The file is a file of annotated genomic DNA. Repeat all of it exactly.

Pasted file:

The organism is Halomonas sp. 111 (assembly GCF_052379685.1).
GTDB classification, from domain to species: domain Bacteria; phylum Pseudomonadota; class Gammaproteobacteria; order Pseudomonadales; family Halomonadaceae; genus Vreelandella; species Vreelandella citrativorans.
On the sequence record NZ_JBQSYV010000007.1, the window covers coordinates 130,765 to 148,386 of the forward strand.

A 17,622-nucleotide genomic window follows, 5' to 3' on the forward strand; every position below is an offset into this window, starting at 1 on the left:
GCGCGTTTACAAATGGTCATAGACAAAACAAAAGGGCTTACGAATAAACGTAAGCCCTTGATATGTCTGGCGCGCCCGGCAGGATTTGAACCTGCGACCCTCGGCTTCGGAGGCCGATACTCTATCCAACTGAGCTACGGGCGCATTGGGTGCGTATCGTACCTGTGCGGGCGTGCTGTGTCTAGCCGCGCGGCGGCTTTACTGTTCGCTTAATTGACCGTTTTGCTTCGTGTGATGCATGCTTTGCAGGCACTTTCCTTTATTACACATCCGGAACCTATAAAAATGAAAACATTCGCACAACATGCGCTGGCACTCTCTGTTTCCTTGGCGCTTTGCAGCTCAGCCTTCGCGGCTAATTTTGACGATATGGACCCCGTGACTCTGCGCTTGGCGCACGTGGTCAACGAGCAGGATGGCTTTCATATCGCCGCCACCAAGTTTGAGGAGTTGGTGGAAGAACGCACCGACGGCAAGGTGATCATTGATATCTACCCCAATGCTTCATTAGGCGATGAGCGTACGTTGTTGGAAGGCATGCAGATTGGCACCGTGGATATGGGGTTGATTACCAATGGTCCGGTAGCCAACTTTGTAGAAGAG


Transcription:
The organism is Halomonas sp. 111 (assembly GCF_052379685.1).
GTDB classification, from domain to species: domain Bacteria; phylum Pseudomonadota; class Gammaproteobacteria; order Pseudomonadales; family Halomonadaceae; genus Vreelandella; species Vreelandella citrativorans.
On the sequence record NZ_JBQSYV010000007.1, the window covers coordinates 130,765 to 148,386 of the forward strand.

A 17,622-nucleotide genomic window follows, 5' to 3' on the forward strand; every position below is an offset into this window, starting at 1 on the left:
GCGCGTTTACAAATGGTCATAGACAAAACAAAAGGGCTTACGAATAAACGTAAGCCCTTGATATGTCTGGCGCGCCCGGCAGGATTTGAACCTGCGACCCTCGGCTTCGGAGGCCGATACTCTATCCAACTGAGCTACGGGCGCATTGGGTGCGTATCGTACCTGTGCGGGCGTGCTGTGTCTAGCCGCGCGGCGGCTTTACTGTTCGCTTAATTGACCGTTTTGCTTCGTGTGATGCATGCTTTGCAGGCACTTTCCTTTATTACACATCCGGAACCTATAAAAATGAAAACATTCGCACAACATGCGCTGGCACTCTCTGTTTCCTTGGCGCTTTGCAGCTCAGCCTTCGCGGCTAATTTTGACGATATGGACCCCGTGACTCTGCGCTTGGCGCACGTGGTCAACGAGCAGGATGGCTTTCATATCGCCGCCACCAAGTTTGAGGAGTTGGTGGAAGAACGCACCGACGGCAAGGTGATCATTGATATCTACCCCAATGCTTCATTAGGCGATGAGCGTACGTTGTTGGAAGGCATGCAGATTGGCACCGTGGATATGGGGTTGATTACCAATGGTCCGGTAGCCAACTTTGTAGAAGAG